Theresa Cranks Out Gold
Close readers of newspapers (and of writers' bylines) will notice a raft of unfamiliar names popping up in the paper each summer. Odds are good that these names below the headline belong to summer interns, who are generally college students. One of the better ones anywhere happens to be my young friend Theresa Edwards, a Kent State University journalism student who's now interning at the Columbus Dispatch.
Theresa, whom I met and subsequently befriended through the Society of Professional Journalists (she was president of the KSU student chapter as a freshman), has so much enthusiasm for the craft that she sometimes takes my breath away. It doesn't hurt that she also has the people skills of someone 10 years older, and that she just keeps showing up wherever journalists gather (there she is in the nearby photo, the girl in the front row to the right. She was part of the National Association of Black Journalists as they toured the Plain Dealer). You shouldn't be surprised to see her mixing easily among delegates of Hispanic, foreign, male, senior citizen or any other kind of journalists, because she'd just as easily transcend those boundaries too. She's just into journalism like no one I've ever met.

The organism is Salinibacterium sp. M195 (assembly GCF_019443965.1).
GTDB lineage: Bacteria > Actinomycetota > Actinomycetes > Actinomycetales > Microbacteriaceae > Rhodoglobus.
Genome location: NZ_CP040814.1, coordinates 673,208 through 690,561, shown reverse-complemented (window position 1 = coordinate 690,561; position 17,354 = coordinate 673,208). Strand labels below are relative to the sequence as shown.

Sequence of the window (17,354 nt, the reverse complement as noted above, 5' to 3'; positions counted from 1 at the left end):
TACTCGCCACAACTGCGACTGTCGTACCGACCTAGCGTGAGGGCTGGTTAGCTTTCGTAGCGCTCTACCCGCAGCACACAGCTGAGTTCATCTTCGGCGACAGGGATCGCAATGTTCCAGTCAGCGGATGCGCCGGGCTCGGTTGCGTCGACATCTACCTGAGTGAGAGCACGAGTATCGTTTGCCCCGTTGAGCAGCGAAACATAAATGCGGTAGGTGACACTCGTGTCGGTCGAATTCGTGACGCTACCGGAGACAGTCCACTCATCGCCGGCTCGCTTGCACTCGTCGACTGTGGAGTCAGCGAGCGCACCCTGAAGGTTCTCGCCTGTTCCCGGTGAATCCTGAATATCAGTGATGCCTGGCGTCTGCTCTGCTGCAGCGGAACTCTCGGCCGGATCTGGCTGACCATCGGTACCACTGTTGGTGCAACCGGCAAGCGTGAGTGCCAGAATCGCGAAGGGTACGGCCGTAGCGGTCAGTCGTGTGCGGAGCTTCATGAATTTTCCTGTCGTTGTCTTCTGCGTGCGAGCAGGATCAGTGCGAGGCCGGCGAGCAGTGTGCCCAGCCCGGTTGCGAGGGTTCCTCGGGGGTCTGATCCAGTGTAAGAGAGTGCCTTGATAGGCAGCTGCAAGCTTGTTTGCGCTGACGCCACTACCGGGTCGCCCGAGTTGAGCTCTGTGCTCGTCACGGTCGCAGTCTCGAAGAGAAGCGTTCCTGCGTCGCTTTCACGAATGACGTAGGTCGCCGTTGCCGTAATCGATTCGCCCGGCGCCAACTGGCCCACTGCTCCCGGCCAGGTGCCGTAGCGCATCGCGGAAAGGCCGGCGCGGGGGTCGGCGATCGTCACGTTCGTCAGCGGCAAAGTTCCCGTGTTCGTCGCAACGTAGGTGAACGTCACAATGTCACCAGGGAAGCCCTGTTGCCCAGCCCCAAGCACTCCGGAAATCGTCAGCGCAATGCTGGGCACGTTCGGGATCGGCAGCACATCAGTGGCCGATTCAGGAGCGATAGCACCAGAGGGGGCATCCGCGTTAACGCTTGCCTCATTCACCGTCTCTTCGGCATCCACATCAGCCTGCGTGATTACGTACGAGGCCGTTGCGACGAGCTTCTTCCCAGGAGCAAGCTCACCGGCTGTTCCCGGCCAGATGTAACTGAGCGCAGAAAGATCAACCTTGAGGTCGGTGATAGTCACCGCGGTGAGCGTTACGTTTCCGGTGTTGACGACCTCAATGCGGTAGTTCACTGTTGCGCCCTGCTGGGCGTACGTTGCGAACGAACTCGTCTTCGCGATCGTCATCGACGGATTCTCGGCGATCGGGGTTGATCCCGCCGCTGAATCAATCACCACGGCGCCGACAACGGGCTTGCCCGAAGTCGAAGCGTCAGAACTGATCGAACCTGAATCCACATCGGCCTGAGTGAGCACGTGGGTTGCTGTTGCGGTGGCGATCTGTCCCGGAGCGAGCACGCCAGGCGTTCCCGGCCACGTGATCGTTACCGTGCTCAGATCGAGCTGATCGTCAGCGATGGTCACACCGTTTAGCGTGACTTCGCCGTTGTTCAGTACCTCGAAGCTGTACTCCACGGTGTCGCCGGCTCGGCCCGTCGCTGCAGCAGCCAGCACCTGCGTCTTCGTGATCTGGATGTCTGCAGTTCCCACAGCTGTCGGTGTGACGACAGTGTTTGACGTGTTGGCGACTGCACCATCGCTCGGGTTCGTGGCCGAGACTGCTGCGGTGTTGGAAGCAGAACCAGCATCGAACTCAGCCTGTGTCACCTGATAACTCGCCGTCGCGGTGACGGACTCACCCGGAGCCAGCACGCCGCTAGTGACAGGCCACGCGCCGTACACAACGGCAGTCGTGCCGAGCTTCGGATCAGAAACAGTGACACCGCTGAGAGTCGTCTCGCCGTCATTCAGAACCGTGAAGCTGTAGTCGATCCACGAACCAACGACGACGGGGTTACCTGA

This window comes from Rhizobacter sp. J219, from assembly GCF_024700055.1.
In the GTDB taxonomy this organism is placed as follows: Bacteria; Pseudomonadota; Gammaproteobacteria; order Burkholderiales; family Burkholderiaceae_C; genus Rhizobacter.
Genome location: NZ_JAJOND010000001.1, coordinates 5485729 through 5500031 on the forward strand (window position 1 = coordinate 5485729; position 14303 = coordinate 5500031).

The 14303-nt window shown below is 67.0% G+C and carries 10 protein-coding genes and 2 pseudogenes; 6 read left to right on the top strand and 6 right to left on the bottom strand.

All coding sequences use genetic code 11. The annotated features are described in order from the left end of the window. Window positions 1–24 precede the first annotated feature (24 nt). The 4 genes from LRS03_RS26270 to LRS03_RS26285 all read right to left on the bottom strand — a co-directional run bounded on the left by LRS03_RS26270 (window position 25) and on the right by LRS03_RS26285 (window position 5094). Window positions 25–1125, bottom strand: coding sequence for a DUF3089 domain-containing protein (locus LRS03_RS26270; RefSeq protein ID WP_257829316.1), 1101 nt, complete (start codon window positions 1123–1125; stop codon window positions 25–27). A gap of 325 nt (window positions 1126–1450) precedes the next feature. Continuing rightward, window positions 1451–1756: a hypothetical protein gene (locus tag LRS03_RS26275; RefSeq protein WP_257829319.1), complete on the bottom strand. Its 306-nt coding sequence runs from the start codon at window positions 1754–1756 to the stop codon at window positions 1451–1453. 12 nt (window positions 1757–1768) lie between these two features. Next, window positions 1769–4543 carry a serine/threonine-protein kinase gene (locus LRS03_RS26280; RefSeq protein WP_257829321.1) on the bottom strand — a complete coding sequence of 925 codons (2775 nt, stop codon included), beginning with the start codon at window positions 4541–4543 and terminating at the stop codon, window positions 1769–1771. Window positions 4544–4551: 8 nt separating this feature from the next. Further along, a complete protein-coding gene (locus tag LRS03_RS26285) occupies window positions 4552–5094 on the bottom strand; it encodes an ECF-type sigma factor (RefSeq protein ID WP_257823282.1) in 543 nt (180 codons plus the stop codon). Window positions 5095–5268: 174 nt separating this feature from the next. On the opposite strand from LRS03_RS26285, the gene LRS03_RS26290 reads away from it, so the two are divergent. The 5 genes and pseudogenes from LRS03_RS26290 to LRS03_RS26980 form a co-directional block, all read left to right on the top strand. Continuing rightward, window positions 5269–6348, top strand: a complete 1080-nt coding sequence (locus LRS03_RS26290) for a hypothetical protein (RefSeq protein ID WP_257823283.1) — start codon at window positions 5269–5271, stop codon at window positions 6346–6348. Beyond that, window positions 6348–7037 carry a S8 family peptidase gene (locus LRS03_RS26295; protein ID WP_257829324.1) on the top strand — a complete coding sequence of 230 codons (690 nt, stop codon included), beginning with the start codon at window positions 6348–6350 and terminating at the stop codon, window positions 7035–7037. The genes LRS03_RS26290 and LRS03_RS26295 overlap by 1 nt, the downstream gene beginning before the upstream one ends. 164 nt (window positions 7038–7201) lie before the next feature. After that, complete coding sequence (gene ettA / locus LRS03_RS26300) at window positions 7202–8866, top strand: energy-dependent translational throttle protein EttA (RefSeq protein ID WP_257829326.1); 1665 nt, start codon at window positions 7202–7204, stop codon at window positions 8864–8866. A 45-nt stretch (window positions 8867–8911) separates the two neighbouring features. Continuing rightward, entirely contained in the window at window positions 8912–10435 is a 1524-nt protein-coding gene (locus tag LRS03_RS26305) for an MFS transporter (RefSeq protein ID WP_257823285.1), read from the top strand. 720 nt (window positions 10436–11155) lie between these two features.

Anyway, every time I read another of the endless stream of stories about the impending death of journalism, I immediately think of a handful of hyperenthusiastic, extremely talented young journalists I've met who give the lie to that silly argument. But always, I think of Theresa first. I hope you'll get to meet her some day and hear from her directly. In the meantime, you can do the next best thing, by sampling some of her great work here, here, here, here, here and here. And I was especially pleased to see her take up the issue of cliches here.